Jennifer AWniston just turned 51, and she doesn’t look a day older than Rachel Green, the character she played in “Friends.” Could Jen be any fitter?
Women’s Health reported that the star works hard to stay in shape—like, nearly every single day, even before 3 a.m. if call time is early, from 45 minutes to 1½ hours each time. She takes time to break a sweat.
Her trainer, Leyon Azubuike, coowner of Gloveworx, in an interview with Women’s Health, said: “We box, we jump rope, we do strength training, we do a lot of work with resistance bands—we’re big on resistance bands…We rotate these things, so it’s always hard, she’s consistently being challenged. I’m a big fan of switching things up, so the body reacts in a positive way and changes.”
The actress also told People magazine, “You have to shake it up. You know, muscle confusion.”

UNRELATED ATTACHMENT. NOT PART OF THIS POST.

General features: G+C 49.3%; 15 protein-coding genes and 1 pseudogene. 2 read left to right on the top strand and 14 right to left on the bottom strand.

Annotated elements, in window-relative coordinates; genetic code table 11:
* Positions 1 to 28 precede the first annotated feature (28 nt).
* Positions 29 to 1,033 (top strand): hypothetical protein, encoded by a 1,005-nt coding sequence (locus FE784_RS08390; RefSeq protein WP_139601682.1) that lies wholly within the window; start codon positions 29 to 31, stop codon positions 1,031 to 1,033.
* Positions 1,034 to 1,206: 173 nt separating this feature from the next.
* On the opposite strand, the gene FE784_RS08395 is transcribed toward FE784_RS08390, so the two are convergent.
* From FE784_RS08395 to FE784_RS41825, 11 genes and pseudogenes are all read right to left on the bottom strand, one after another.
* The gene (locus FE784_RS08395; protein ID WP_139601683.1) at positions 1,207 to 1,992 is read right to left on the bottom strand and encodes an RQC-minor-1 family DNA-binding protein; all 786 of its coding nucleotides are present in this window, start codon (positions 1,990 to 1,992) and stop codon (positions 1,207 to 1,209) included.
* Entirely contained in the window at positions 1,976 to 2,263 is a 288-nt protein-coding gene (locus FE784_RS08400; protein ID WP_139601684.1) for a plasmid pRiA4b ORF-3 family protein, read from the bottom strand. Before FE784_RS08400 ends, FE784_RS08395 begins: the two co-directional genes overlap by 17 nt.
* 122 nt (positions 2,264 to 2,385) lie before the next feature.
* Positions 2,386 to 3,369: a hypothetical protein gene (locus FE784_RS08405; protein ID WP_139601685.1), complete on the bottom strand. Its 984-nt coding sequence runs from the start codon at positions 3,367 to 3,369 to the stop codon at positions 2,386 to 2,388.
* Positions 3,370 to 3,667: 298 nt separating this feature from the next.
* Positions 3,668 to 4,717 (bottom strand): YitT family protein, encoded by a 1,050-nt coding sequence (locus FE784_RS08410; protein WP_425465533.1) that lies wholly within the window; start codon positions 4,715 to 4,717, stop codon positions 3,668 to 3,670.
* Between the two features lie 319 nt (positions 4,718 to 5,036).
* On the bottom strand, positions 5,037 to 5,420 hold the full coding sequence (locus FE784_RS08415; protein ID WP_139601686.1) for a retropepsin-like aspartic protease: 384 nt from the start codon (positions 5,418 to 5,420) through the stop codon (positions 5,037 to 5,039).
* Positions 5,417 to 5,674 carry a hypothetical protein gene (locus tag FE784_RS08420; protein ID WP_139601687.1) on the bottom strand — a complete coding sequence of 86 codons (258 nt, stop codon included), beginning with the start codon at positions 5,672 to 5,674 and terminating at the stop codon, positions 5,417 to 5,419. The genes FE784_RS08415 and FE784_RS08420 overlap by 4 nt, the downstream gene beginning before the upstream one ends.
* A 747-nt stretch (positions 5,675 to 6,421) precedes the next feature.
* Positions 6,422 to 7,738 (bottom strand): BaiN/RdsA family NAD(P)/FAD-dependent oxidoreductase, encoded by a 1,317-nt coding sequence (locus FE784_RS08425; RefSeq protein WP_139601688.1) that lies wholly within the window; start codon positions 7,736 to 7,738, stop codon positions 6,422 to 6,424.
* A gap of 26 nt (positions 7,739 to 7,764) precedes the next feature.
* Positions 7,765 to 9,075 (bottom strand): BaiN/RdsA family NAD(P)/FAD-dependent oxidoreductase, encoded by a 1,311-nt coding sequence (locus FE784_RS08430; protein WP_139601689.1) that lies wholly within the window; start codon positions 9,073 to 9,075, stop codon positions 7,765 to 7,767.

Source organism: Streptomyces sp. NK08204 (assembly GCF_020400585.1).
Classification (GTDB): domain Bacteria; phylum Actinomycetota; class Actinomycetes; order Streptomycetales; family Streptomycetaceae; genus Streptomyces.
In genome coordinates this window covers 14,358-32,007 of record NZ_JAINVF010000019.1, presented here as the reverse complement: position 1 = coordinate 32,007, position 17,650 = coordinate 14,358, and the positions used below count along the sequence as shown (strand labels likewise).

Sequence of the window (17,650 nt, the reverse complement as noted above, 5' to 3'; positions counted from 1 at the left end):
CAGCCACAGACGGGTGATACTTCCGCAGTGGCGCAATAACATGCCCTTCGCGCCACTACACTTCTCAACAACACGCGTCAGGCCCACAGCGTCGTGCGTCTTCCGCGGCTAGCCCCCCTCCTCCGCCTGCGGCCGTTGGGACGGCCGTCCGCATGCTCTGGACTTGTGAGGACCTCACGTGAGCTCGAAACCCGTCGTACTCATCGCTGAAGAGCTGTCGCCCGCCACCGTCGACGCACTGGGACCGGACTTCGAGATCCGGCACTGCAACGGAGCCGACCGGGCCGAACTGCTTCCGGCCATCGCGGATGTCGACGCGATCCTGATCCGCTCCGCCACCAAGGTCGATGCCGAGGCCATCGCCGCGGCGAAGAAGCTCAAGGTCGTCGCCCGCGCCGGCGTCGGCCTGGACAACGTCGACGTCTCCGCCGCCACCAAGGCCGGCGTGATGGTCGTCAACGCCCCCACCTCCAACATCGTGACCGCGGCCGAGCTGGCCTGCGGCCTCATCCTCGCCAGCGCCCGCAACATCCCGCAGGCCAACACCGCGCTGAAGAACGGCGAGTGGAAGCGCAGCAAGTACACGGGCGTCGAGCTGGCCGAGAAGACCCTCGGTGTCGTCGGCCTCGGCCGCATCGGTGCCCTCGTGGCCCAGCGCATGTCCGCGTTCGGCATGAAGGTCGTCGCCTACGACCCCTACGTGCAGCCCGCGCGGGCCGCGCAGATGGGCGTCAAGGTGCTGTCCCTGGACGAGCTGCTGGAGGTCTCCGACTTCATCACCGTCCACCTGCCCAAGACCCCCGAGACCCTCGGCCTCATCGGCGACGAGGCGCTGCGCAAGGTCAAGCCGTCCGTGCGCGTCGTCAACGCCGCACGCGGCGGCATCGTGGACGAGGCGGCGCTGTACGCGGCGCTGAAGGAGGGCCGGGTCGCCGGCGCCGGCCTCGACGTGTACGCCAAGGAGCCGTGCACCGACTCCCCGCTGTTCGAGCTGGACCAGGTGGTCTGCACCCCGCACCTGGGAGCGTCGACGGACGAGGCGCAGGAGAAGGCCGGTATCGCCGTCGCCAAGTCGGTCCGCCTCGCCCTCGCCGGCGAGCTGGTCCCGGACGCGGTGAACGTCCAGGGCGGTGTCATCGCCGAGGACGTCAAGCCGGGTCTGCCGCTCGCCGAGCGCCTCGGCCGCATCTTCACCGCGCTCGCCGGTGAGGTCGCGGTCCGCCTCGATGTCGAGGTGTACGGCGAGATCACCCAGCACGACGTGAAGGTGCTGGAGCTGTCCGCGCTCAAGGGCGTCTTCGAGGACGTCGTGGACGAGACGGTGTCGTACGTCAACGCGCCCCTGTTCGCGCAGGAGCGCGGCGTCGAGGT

She’s a yoga devotee—since 2005—but enjoys mixing it up with spin class. InStyle reported that Aniston’s typical yoga workout starts with 20-30 minutes of spinning. Once her heart rate is up, she does 40-45 minutes of yoga.
Recently, though, she’s been in love with boxing. “It’s the longest workout I’ve actually stayed with consistently other than yoga,” Aniston told InStyle.
“There’s something about the mental aspect of boxing—the drills, your brain has to work, you’re not just sitting on a bike,” she added. “Boxing is a great way to get aggression out. You get a mental release of all this crap you’re taking into your ears and eyes every day, and have little fantasy moments imagining who you’re punching.”
Azubuike, in the same Women’s Health interview, said the “Friends” star could easily hold a two- or three-minute plank. The hardest part of training Aniston, he said, is constantly finding ways to challenge her.
She may be a hardcore fitness buff, but Aniston also opened up to Elle magazine about the love and acceptance of her body as it ages. “When we’re kids, we’re constantly working out for smaller arms, a leaner butt, a flat tummy. Don’t beat it up so hard. Let it be. It can be a little soft.”
No actor has been under such brutal media scrutiny recently as Renée Zellweger, 50.